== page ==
Adweek published divertsity dimwittedness from Jane Smith CEO and CCO Alisha Goldstein, who stumbled into “5 Steps for Instilling a Diverse Culture in Your Agency.” Goldstein declared, “The need for diversity is not new to our industry, but our definition should be.” Yes, rejiggering the definition allows White people in adland to skirt around the dearth of racial and ethnic diversity—and instead promote White women, diversity of thought, diversity of experience, diversity of house pets, etc. Goldstein proudly presented her “strategies for nurturing (and amplifying) a diverse group of voices” as follows: 1) Mentor; 2) Encourage debate; 3) Celebrate successes; 4) Give constructive feedback and; 5) Learn from your team. Um, shouldn’t a competent leader already be doing these things naturally? Oh, wait a minute—“competent” and “leader” are two terms that rarely coexist with White people in the advertising industry. It’s always amazing how common sense and common knowledge are trumpeted as breakthrough thinking by folks who had previously never given a thought to the issue of inclusiveness. BTW, the Jane Smith leadership displays Jane Doe diversity.
5 Steps for Instilling a Diverse Culture in Your Agency
It needs to go further than the steps taken in recruitment
By Alisha Goldstein
If innovation is the brains behind a modern global agency, then diversity is certainly its heart.
As my startup has grown, I’ve come to realize that a commitment to culture is just as important as a commitment to clients. And I have seen firsthand how diversity can drive innovation and creativity.
The need for diversity is not new to our industry, but our definition should be. Like many entrepreneurs, my own definition of diversity was initially too narrow, focusing solely on inherent traits such as race and gender. Instead, teams also require acquired diversity—traits gained through experience, such as cross-functional and international experiences—to fuel dynamic engagement among team members, drive innovation and potential and stimulate ideas that can stand out in the current complex media landscape.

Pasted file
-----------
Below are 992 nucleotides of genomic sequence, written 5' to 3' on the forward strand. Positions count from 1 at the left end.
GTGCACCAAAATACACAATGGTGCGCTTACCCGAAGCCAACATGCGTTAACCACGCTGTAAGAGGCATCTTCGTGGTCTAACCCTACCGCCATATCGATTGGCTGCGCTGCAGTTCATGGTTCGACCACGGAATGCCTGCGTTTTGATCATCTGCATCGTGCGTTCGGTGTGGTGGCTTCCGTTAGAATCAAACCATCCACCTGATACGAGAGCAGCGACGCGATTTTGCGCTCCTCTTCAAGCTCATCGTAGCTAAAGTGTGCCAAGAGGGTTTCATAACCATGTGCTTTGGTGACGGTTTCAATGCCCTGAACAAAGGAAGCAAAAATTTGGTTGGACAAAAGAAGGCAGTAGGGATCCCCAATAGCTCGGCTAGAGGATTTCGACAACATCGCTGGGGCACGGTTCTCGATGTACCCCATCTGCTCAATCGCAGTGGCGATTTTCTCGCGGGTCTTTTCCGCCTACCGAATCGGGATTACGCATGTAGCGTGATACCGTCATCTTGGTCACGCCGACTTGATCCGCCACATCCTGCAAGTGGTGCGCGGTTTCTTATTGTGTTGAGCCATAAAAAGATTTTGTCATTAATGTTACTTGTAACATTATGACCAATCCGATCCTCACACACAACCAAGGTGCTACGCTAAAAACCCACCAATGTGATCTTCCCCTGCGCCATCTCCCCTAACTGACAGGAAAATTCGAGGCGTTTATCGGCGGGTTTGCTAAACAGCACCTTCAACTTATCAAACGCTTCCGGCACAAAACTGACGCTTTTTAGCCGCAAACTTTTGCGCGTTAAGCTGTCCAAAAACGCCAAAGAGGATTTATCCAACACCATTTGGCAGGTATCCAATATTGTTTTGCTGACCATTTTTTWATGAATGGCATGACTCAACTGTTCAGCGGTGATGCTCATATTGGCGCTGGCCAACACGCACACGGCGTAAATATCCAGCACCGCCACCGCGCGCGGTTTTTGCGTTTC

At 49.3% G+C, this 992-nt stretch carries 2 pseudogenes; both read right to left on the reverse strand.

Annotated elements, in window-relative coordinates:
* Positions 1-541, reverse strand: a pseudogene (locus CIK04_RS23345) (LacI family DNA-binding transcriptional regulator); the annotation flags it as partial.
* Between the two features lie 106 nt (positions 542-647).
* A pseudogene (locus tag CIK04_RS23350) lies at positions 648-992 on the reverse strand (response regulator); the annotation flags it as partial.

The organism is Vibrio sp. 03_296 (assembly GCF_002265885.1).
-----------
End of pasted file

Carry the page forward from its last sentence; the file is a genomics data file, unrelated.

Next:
A 2017 survey of 171 companies by the Boston Consulting Group agrees, finding “a clear relationship between the diversity of companies’ management teams and the revenues they get from innovative products and services.” The innovation boost isn’t limited to a single type of diversity, the study notes. “The presence of managers who are female or from other countries, industries or companies can cause an increase in innovation.”
To quote Steve Jobs, “The more varied the input, the more original the output.”
But hiring alone isn’t enough. It’s also important to focus on encouraging and rewarding individual growth and promoting teamwork across the board. This approach is key to creating a non-competitive, supportive work atmosphere where all employees have each other’s back and where managers actively mentor and encourage advancement.
To that end, here are my strategies for nurturing (and amplifying) a diverse group of voices.
As a creative leader, it is necessary to develop talent through mentorship. To me, that means challenging each individual to break out of their comfort zones, pushing them and their potential into new territories and expecting growth and self-sufficiency at all levels. Regular and proactive reviews are a great way to monitor accomplishment.
Invest in team building and create opportunities for everyone at all levels to have an opinion. Brainstorms both with and without leadership are important. Know that fostering a high degree of trust will allow you to perform better and more productively, with more knowledge sharing and innovation.
Acknowledge the success of the individual as well as the team to build confidence, trust and moral. Celebrating and rewarding good work is a big part of encouraging and ultimately achieving both individual and company growth. Leaders should never be threatened by their team’s successes—giving credit and accolades for a job well done should be a pleasure and is a sign of the leader’s success as well.
Give constructive feedback
Not every idea is going to work. Take time on even the busiest projects to give feedback on why an idea or approach didn’t quite work. Sometimes the process is as important as the idea and is often overlooked. Offering feedback on efficiency and approach to process is valuable, especially in a service business, and includes all team members in achieving our goals.
Learn from your team
As agency leaders, it is our job to seek out, observe, absorb and digest new thinking and perspectives. As entrepreneurs, we know we don’t get it right every day and that there is always a lot to learn. I quickly figured out that my team is a limitless resource offering incredibly valuable insight.
Simply put: Diversity propels innovative thinking, and globalization demands it. Creating a culture of difference is no longer a choice but a requirement to building a modern global business.
Alisha Goldstein is the founder, CEO and CCO of Jane Smith.